All of these are good questions, and will be totally different for different organizations. I can think of two organizations that I've worked with, which are, in a sense, case studies for why to have a blog, or not to have a blog.
Organization 1 is a medium-sized mental health organization in a smallish city in the Northeast. It gets most of its clients by referral, and just about all of its funding by state or federal contract. It has really defined policies and procedures. It continues to grow, but is growing in well-defined ways, that mostly don't require communication with many stakeholders.
So, should this ED start a blog, or should the organization have a blog? Unless the ED wants to provide some kind of leadership in the mental health or nonprofit space, this ED doesn't need one, and neither does the organization. The time and effort it would take to maintain a blog isn't going to result in any better accomplishment of mission. (Actually, they don't even have a website. Which is just fine.)
Organization 2 is a small pro-choice membership organization that depends upon outside funding, has many stakeholders in many different communities, and provides advocacy and activism nationally. Should this ED, and/or this organization have a blog? Heck, yes (in fact, it was for this organization that I originally wrote the blogging module that I mentioned above.) The time and energy that it devotes to their blog(s) (yeah, they should probably have more than one) would likely pay off in the short, and long run.
But there are many, many organizations in the middle of these extreme examples. Blogging takes time, focus, and energy from someone or someones. And it only makes sense if the connections that can be made, the communication channels opened, the voice heard is worth that investment.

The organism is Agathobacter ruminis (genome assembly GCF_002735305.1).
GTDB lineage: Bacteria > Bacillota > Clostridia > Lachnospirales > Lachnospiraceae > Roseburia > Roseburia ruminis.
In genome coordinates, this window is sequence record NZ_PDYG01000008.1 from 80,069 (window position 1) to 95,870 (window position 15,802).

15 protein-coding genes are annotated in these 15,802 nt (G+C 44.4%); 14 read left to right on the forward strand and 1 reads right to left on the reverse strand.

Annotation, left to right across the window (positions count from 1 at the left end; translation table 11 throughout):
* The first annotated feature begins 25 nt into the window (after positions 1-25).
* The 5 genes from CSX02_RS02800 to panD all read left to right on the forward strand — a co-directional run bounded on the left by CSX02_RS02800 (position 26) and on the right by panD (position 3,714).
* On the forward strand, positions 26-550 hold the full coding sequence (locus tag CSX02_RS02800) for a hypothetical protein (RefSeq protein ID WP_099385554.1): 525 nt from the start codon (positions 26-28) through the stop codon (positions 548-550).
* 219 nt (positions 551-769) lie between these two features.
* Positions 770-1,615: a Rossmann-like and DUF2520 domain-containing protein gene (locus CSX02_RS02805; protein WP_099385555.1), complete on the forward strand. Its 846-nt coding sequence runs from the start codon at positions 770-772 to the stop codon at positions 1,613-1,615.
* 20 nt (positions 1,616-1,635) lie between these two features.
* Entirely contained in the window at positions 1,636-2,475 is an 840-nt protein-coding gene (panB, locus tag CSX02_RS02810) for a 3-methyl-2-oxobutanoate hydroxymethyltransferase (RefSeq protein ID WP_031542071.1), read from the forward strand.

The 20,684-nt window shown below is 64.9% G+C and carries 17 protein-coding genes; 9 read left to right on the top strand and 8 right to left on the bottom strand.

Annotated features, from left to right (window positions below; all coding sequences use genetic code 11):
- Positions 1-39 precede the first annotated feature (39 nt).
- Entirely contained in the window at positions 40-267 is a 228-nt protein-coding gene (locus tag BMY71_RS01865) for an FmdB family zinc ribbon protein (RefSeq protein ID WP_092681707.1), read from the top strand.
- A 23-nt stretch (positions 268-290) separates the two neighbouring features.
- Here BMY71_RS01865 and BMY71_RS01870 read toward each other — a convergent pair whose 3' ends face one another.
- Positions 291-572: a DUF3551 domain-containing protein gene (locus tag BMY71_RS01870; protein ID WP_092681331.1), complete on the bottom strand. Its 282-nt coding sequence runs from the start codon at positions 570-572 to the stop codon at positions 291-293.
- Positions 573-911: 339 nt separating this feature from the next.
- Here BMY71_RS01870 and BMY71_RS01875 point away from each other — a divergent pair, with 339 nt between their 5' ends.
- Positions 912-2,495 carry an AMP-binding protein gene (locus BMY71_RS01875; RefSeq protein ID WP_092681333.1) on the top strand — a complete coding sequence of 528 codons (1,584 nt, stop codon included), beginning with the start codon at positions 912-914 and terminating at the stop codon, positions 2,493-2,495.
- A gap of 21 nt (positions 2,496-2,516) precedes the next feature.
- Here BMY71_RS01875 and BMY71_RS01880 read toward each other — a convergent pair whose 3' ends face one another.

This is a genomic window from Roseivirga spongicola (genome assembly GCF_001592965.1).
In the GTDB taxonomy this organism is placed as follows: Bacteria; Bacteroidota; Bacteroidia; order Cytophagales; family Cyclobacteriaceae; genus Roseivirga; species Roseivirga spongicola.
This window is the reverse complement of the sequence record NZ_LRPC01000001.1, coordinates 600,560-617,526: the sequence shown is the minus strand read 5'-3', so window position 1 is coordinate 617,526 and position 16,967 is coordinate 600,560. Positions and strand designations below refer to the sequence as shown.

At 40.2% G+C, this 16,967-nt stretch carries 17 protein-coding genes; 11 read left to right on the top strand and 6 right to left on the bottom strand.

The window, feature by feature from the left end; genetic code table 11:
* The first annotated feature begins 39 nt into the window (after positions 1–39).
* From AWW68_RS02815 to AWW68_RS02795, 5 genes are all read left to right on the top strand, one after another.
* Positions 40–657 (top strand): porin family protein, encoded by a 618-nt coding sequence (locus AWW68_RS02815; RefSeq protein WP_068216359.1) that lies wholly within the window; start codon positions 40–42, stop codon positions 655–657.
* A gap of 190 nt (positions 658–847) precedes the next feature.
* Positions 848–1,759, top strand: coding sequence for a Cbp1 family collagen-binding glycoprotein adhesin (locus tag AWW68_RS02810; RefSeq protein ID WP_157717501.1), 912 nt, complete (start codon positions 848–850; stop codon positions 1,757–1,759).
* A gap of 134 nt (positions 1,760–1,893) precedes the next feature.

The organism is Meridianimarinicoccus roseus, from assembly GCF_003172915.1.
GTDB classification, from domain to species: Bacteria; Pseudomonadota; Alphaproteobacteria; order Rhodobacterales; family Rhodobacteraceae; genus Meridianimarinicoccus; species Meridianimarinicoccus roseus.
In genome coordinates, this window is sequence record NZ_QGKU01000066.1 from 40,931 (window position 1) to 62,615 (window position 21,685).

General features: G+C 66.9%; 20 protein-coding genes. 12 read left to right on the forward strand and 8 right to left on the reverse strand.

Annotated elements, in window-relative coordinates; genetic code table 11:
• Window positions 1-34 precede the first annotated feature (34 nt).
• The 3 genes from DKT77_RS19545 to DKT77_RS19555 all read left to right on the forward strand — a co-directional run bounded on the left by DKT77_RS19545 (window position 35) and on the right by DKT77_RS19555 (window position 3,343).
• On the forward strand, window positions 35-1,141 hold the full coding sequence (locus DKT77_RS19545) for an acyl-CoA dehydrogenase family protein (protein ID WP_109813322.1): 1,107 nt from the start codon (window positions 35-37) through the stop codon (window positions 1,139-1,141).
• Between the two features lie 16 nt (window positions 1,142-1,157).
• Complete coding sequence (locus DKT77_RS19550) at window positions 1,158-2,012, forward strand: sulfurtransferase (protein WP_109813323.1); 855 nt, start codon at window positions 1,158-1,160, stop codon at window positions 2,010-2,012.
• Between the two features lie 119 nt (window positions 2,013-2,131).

As for podcasting and vlogging. I'm much, much more bearish on those technologies (oooh, something I can be bearish about. <wink>) First off, both of these (particularly vlogging) take an order of magnitute more time and energy to produce than a blog. And they likely have an order of magnatude less audience. I'd argue that it's likely that only organizations who's major focus is technology or media, or who are large enough, and have enough audience (like an Oxfam, or a Greenpeace) should tip toe into this territory.
And, I'd argue, the stakes are higher for an organization than an individual that starts a blog, or podcast, or vlog, and then decides later to stop. I think it might be better not to start at all. But it does require a lot of thought. Look at what organizations like yours are doing. Look at what kinds of things you can do to your website, for instance, to create RSS feeds for new content, instead of thinking of starting a blog.
It is my not so humble opinion that, like many technologies, simply the presence of them provides pressure for some to adopt them. I'm an early adopter, I know - it's easy to feel like everyone's doing it, and maybe I should look into it. Or whatever. But like any technology decision, it requires thought about how useful that technology will be, and whether, and how, it will serve your mission.